The media world is abuzz today over President Obama’s speech on immigration. As expected, the president in Las Vegas pushed for comprehensive immigration reform, including strong enforcement, legalization of 11 million who lack legal status, and changes to the legal immigration system. What I found most interesting in Obama’s speech was his sense of history. Below is an excerpt.
“… A lot of folks forget that most of ‘us’ used to be ‘them.’ We forget that. And it’s really important for us to remember our history. You know, unless you’re one of the first Americans, a Native American, you came from someplace else. Somebody brought you. (…)
The Irish, who left behind a land of famine; the Germans, who fled persecution; the Scandinavians, who arrived eager to pioneer out west; the Polish; the Russians; the Italians; the Chinese; the Japanese; the West Indians; the huddled masses who came through Ellis Island on one coast and Angel Island on the other — you know, all those folks, before they were us, they were them.
And when each new wave of immigrants arrived, they faced resistance from those who were already here. They faced hardship. They faced racism. They faced ridicule. But over time, as they went about their daily lives, as they earned a living, as they raised a family, as they built a community, as their kids went to school here, they did their part to build the nation. They were the Einsteins and the Carnegies, but they were also the millions of women and men whose names history may not remember but whose actions helped make us who we are, who built this country hand by hand, brick by brick.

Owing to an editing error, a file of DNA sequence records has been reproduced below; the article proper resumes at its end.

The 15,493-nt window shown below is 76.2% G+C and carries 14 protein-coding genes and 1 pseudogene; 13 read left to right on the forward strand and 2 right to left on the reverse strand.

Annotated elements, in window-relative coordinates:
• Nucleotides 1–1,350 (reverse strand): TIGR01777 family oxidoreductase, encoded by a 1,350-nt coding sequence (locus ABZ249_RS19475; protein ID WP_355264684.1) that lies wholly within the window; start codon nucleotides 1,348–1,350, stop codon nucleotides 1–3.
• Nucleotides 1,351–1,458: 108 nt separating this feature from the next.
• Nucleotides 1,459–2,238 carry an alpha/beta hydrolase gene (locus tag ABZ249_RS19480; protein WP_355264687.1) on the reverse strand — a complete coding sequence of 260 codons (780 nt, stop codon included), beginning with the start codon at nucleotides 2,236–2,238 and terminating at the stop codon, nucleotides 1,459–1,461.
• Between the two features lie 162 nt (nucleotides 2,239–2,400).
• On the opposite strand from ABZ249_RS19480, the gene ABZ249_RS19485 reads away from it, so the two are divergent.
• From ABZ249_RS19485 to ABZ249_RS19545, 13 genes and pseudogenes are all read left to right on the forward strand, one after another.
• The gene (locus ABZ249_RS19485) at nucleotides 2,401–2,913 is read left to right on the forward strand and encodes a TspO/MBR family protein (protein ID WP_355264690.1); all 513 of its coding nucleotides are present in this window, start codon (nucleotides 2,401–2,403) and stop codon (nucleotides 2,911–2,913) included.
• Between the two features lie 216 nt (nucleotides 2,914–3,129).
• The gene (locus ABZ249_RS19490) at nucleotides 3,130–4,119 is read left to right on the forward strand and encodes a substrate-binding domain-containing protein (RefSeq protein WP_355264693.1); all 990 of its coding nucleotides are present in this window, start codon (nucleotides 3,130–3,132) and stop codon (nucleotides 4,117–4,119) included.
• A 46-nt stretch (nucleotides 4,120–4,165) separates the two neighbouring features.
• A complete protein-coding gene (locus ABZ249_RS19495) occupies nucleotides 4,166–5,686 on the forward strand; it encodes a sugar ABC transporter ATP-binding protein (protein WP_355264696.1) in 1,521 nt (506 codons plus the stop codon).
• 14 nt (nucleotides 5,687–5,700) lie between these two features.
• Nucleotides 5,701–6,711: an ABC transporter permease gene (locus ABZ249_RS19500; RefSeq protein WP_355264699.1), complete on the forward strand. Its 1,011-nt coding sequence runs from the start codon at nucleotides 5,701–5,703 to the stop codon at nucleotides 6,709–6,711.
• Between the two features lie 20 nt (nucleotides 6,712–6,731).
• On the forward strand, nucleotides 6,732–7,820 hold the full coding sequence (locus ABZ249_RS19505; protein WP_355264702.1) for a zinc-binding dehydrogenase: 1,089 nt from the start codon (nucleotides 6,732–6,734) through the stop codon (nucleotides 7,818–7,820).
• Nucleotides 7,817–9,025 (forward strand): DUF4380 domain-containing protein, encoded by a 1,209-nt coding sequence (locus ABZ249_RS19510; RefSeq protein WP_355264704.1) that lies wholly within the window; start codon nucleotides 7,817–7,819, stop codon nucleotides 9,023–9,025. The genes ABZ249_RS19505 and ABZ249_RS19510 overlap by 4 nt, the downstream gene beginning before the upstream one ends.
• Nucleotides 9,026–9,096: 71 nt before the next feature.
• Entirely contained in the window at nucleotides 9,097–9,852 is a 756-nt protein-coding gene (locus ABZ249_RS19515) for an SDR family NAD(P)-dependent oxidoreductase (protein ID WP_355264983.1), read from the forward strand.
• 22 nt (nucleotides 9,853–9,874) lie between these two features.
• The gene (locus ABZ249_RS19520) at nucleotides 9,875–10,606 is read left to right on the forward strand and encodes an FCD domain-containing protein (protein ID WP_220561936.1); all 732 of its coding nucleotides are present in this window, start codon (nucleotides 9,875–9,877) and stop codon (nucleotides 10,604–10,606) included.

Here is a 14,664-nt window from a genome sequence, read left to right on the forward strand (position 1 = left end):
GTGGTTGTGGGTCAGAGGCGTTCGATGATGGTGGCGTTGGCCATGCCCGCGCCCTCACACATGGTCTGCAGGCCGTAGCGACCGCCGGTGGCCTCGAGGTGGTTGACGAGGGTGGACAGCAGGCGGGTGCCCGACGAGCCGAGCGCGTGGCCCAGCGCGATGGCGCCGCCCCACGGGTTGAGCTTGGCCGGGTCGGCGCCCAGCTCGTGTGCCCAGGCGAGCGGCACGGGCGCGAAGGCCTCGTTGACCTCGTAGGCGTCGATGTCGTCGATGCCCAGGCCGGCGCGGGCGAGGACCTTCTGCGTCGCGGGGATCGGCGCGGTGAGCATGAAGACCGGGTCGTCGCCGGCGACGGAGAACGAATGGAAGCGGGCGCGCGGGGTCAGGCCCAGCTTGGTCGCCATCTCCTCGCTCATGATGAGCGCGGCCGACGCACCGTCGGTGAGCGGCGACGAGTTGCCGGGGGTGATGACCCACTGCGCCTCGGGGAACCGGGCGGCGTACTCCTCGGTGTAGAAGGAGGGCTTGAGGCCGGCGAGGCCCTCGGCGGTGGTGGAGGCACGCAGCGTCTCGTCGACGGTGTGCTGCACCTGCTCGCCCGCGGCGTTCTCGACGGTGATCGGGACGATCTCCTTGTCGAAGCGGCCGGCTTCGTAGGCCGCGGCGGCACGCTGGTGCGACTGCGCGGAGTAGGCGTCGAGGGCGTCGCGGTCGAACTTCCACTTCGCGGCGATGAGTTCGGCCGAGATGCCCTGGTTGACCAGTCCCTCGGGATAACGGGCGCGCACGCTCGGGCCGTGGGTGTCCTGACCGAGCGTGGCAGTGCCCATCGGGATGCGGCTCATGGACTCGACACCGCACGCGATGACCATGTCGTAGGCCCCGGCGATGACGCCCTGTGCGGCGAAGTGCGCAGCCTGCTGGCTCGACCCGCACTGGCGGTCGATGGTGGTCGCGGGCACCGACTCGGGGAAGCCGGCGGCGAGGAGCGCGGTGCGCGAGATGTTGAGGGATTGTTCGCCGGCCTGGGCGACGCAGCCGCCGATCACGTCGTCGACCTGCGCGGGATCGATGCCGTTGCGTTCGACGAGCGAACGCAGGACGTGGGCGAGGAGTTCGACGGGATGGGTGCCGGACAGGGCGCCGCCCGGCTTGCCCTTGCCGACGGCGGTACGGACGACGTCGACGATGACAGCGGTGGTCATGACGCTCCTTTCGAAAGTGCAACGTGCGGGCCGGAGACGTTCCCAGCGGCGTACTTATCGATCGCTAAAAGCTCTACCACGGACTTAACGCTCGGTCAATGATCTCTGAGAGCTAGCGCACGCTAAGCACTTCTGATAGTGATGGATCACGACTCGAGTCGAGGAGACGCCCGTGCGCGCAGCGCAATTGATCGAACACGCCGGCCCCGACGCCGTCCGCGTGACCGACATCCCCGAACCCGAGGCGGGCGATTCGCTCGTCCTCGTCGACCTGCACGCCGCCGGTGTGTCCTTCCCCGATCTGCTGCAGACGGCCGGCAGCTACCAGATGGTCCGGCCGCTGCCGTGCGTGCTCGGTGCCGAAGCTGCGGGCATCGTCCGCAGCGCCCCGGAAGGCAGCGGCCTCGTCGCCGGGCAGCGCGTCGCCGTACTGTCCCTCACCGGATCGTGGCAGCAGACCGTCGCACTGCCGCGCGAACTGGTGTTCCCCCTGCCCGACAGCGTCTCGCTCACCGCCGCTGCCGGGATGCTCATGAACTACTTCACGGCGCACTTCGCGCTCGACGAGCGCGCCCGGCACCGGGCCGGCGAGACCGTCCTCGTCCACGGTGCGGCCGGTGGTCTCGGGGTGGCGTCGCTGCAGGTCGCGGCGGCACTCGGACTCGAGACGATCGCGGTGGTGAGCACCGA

They all came here knowing that what makes somebody an American is not just blood or birth, but allegiance to our founding principles and the faith in the idea that anyone from anywhere can write the next great chapter of our story.
And that’s still true today. (…)”
You can find Obama’s full speech here.